Controlling Our Borders
Controlling the country's borders has provoked a huge national debate, with mounting concern over levels of immigration helping UKIP secure 27.5% of the vote in the recent European Election polls. Winifred Robinson looks at what the Government plans to do in response, including measures by Home Secretary Theresa May, to deter EU nationals from heading to this country and to deal with those claiming benefits who don't have a realistic prospect of finding a job.
The recordings take us into the world of immigration control at a very timely moment: this is a key political issue and one which is creating debate and discussion around the country. David Cameron's promise to cut net migration to 'tens of thousands' by the next election took a blow recently as figures showed it stood at 212,000 in 2013, a rise of 35,000 over the previous year. The quarterly figure of 212,000 was more than double the 100,000 target the Conservatives set for net migration by next year's general election.
One charity that has quietly been helping thousands of people to return to their home countries is Refugee Action. In 2011 it secured the Home Office contract to run the Choices Service, which helps support asylum seekers, irregular migrants and some with temporary leave to remain to consider their options. For those who wish to return voluntarily the service offers support and follow up here and in their home countries. In addition to free flights, some of those returning are also entitled to up to £1,500 to help build a new life and make their returns more sustainable.
In the year ending March 2014, 4,252 people had returned under the Choices Assisted Voluntary Services (AVR) and almost double that number had accessed the Choices service. According to caseworker Astalli it is all about making the process as dignified as possible:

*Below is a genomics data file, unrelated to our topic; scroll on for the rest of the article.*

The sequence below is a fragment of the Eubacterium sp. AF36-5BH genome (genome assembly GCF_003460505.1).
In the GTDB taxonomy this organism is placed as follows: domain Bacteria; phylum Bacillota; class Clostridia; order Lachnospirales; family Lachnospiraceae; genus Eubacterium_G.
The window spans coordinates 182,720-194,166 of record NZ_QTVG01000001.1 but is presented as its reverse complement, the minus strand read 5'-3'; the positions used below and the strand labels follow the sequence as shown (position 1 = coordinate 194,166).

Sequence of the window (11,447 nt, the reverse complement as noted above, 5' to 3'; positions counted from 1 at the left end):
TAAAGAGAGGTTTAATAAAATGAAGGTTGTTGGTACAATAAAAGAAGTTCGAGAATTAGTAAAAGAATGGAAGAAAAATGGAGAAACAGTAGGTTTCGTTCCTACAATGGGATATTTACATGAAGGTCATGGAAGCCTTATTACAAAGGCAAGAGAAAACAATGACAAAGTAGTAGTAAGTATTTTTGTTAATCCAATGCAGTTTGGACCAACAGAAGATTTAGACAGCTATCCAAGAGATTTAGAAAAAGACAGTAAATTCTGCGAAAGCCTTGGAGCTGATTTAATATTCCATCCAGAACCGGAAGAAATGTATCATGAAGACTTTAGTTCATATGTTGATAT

'This isn't forced removal - this is all about helping people leave as humanely and with as much dignity as possible. By the time they are at the airport preparing to go their minds are made up. They know they are going back and what we do is make that process as smooth as possible for them.'
Winifred also tracks some of the new EU migrants arriving in the UK from Romania - travelling with them from Calais as they criss-cross the country for jobs in car washes, on farms and construction sites and in warehouses. In places the welcome they get isn't that welcoming: fears about them taking opportunities, driving down wages and claiming benefits abound. With our borders open to people from other countries in the EU we can expect a debate about how to impose tougher conditions and earning the right to benefits in the run up to the general election next year.
New laws which came into effect this year make it easier for the authorities to identify illegal immigrants and easier to remove and deport them by cutting the number of decisions that can be appealed. The Immigration Act 2014 also makes it harder to people with no legal status to settle here by requiring landlords, banks and the DVLA to check on immigration status and it introduced a new requirement for people coming in on temporary visas to repay the NHS for any healthcare they receive.
At Heathrow airport Winifred hears from one man voluntarily returning to Angola after years of living in the UK.
The money he receives from the Refugee Action Choices service will, he says, enable him to catch up in Angola and he hopes to build a successful life. At the airport members of his London evangelical church have come to see him off and although he is resigned to going it has been a difficult decision: 'To make new opportunities you have to be prepared for things to be hard before they get better. My life has been here but home is home and I am hoping that I can start again. The money helps with that - it makes returning easier to accept.'.